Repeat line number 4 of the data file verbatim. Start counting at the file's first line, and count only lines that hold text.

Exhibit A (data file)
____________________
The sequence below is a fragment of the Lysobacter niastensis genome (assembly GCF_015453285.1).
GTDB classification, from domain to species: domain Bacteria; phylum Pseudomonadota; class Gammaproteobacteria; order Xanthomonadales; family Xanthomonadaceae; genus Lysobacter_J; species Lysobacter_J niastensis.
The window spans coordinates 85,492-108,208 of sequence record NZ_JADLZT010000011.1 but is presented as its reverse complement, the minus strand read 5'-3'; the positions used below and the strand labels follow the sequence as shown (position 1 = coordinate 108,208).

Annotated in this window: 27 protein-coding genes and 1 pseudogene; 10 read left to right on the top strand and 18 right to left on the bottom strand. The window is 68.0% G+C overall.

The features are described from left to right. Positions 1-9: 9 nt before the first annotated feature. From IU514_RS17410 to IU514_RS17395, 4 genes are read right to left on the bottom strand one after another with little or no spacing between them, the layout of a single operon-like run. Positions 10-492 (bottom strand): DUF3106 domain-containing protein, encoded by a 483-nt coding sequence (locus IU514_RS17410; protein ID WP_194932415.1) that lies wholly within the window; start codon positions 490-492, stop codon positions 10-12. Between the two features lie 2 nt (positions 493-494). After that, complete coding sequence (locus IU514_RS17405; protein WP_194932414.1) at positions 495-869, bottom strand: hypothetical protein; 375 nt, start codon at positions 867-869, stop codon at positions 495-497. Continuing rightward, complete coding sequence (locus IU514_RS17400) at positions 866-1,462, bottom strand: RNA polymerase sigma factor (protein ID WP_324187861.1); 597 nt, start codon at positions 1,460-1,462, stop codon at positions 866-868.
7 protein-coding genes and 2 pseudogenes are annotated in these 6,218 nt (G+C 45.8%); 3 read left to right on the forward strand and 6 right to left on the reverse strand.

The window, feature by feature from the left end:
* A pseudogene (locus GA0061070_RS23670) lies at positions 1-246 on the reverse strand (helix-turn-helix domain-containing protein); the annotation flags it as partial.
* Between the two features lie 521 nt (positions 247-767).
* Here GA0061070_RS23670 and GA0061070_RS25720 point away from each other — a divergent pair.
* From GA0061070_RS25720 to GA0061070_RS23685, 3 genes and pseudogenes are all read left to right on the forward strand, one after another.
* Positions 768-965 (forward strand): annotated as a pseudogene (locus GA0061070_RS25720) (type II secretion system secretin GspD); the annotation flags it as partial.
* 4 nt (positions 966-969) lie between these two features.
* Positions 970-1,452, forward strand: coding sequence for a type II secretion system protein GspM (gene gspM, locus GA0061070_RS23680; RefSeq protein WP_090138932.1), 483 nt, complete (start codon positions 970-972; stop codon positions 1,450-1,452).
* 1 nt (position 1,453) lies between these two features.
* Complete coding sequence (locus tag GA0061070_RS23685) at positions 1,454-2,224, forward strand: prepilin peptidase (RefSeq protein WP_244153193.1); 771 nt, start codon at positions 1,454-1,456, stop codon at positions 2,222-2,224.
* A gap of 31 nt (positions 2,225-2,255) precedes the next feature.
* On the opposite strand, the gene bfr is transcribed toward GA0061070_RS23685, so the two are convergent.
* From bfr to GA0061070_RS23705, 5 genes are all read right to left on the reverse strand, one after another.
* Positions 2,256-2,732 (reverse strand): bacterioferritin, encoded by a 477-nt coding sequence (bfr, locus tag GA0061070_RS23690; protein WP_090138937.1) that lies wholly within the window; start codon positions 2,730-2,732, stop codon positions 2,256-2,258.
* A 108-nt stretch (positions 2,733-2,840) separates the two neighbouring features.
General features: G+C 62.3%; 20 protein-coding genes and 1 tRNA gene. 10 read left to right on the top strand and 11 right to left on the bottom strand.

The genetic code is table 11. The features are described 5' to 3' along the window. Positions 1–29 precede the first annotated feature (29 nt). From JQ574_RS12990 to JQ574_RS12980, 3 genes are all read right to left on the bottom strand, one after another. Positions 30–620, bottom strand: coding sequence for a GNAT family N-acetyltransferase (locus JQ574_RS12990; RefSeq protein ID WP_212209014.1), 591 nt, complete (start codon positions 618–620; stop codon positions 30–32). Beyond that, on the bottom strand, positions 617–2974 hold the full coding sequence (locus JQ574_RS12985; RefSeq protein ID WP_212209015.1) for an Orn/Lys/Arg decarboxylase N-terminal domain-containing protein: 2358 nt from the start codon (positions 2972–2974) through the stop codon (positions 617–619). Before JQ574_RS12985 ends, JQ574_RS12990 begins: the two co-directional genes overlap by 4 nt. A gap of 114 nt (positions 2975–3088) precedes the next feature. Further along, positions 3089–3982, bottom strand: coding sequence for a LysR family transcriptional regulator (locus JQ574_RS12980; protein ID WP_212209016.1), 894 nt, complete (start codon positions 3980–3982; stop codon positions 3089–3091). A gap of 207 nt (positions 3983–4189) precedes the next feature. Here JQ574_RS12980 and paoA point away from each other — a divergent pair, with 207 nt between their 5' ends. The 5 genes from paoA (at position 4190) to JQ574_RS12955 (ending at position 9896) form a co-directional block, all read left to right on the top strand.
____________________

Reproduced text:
Annotated in this window: 27 protein-coding genes and 1 pseudogene; 10 read left to right on the top strand and 18 right to left on the bottom strand. The window is 68.0% G+C overall.